While 80 per cent of employees said they want some type of financial education in the workplace, just 58 per cent of employers said they offer it and 25 per cent said they plan to offer it in the next two years, according to a new survey by Eckler Ltd.

More than half (54 per cent) of employee respondents said they feel some degree of stress about their finances and 32 per cent said they’d describe it as a high degree of stress. However, a significant percentage of employer respondents said they aren’t convinced a financial education program could be effective at increasing employee productivity (40 per cent) or commitment to the company (37 per cent).

Read: Financial wellness programs must go beyond education: survey

“As employers continue to look to financial wellness programs as the prescription for mitigating both the personal and workplace impacts of financial stress, designing a program that fits the symptoms and is offered with the right treatment plan is the key to success,” noted the survey.

In terms of the reason for offering financial education, 46 per cent of employer respondents cited helping employees understand the value of their benefits. However, among employee respondents, financial education ranked at No. 8 on their list of important topics. The top five financial wellness topics were: pension and retirement planning; retirement income planning; financial planning; registered retirement savings plans and tax-free savings accounts; and company benefits.

For financial education, the survey found session timing, delivery method and who’s delivering the session are critical to ensuring effective programs. The majority (60 per cent) of employees said they’d prefer to participate in education sessions during work hours. Employers, at 61 per cent, were aligned with this sentiment. And around 40 per cent of employees said they’d be willing to use personal time outside of working hours to participate.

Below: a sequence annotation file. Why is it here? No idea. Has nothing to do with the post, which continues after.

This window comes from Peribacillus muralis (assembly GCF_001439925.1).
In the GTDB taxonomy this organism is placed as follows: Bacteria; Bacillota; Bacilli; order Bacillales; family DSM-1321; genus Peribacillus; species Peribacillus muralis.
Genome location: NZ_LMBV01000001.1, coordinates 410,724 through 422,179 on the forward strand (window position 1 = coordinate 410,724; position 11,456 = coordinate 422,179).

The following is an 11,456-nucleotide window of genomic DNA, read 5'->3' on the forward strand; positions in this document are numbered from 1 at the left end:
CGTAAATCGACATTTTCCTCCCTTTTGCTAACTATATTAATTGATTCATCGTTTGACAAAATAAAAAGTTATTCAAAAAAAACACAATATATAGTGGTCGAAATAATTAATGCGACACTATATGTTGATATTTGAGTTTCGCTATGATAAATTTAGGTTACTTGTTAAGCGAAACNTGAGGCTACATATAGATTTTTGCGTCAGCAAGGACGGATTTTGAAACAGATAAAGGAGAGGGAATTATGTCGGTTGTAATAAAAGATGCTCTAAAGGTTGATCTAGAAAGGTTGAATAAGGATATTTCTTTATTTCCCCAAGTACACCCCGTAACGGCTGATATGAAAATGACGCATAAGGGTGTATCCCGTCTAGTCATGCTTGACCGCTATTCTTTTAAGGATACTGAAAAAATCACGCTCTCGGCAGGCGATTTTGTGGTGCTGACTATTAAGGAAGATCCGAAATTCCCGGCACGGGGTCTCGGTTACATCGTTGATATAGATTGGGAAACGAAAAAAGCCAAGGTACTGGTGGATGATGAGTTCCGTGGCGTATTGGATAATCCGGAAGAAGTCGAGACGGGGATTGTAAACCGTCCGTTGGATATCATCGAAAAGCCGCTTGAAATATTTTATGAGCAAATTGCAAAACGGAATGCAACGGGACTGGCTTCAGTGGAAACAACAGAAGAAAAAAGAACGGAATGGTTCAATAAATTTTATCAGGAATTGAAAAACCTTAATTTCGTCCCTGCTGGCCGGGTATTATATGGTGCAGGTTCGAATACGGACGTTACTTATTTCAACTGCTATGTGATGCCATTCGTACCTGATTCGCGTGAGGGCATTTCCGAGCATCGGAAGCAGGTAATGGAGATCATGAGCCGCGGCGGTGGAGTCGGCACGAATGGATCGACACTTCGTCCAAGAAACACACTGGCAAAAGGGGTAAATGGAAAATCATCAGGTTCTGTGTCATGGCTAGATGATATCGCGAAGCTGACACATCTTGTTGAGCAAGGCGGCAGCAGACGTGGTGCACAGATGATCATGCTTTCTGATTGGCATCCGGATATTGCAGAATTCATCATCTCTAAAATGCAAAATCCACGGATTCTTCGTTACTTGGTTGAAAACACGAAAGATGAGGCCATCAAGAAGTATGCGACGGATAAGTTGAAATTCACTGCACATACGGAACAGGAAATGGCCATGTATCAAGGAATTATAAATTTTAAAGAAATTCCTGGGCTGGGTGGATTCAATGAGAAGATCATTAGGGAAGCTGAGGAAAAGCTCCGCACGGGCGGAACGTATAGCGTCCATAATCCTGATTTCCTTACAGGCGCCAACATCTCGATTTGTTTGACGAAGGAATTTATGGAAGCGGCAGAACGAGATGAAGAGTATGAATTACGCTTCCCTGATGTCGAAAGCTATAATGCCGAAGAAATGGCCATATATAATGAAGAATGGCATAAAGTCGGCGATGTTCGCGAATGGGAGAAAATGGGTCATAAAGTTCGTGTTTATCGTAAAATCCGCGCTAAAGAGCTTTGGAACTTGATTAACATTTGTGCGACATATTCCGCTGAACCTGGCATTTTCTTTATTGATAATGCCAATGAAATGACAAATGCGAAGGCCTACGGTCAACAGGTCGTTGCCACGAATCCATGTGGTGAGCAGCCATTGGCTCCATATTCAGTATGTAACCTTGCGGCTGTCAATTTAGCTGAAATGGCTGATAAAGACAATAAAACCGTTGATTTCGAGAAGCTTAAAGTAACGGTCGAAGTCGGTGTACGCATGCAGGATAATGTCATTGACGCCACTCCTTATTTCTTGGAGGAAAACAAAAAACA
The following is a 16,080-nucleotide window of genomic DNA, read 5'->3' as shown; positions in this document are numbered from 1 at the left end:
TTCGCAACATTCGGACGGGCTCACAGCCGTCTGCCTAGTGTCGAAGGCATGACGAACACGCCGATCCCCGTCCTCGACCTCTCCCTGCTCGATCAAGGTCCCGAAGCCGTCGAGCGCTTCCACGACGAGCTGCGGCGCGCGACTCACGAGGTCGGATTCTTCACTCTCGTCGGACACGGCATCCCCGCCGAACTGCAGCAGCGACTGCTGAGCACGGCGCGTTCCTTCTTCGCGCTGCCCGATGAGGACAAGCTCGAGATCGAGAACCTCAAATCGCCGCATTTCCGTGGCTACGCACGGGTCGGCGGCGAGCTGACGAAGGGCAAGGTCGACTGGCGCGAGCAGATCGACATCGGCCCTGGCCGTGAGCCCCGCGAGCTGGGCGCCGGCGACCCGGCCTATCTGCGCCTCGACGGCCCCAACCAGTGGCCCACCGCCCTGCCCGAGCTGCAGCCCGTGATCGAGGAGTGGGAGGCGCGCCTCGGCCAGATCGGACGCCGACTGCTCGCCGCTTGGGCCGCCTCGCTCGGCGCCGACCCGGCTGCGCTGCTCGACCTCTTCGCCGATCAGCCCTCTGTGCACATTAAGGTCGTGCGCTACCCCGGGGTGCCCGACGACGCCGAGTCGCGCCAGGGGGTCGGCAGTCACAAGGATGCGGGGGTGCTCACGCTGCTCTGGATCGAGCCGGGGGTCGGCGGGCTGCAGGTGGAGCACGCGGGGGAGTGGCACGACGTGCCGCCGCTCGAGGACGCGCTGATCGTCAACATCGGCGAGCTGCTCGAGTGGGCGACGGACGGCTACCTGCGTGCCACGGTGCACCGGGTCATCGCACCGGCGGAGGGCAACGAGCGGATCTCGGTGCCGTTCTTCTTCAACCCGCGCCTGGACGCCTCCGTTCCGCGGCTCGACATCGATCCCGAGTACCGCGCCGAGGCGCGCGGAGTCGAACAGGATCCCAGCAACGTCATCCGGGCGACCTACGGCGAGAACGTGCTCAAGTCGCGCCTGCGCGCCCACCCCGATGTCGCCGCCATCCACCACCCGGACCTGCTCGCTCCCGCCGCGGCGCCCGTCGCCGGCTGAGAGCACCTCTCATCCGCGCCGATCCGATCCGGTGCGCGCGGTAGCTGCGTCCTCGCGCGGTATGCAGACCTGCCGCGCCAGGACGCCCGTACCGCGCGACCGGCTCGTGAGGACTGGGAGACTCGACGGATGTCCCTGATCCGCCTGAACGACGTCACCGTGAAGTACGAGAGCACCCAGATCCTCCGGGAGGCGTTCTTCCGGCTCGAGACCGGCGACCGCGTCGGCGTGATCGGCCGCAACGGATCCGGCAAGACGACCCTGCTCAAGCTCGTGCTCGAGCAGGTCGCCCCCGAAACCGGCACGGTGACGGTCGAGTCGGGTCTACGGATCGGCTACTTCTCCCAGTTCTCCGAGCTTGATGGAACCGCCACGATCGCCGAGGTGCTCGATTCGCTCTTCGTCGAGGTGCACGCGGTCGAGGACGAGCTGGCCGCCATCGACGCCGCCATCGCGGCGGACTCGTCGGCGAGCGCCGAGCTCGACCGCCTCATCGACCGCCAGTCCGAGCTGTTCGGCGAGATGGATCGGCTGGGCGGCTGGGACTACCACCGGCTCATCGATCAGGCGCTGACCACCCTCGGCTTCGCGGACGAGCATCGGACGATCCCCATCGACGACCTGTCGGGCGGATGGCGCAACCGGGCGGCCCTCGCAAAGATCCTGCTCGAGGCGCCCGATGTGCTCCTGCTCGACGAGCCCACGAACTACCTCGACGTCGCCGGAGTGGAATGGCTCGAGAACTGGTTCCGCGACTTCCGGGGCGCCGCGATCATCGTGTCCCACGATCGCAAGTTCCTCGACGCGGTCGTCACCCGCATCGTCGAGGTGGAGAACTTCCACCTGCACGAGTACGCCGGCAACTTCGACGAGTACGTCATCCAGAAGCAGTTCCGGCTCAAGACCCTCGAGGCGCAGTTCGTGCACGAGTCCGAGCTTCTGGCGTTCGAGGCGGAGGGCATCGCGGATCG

Read: Four steps to building a successful financial wellness program

The delivery method is equally important. Among all age groups, employees said they prefer live seminars. Breaking it out into generations, 23 per cent of those under age 25 said they prefer this method, following by millennials (32 per cent) and employees age 41 and older (40 per cent). Again, this aligns with employers, as 35 per cent of those that offer financial education do so through live seminars.

And when it comes to who’s delivering the seminar, the vast majority of employee respondents said they want someone who’s unbiased (84 per cent), experienced (85 per cent) and accredited (80 per cent).

The survey also found 24 per cent of employers said they believe financial education is effective at improving employees’ financial well-being and 27 per cent of employees concurred with this belief.

Where employers measure the value of their program, 62 per cent said they rely on satisfaction questionnaires and attendance numbers. Almost half (45 per cent) said they’ve increased communication about their program and 33 per cent said they’re planning to do so. About a third (28 per cent) said they’ve already improved their program offering and 39 per cent said they’d like to do so.

Read: Financial well-being affecting work performance, stress levels

“Employers must begin to draw the connections between their organizational concerns and objectives and the impact of employee financial stress,” noted the survey. “Almost half of working Canadians admit that stress related to personal finances has had an impact on their performance at work. Providing the information, support and encouragement for employees to tackle their personal finances provides immediate and ongoing benefits to the organization.”

Copyright © 2019 Transcontinental Media G.P. Originally published on benefitscanada.com

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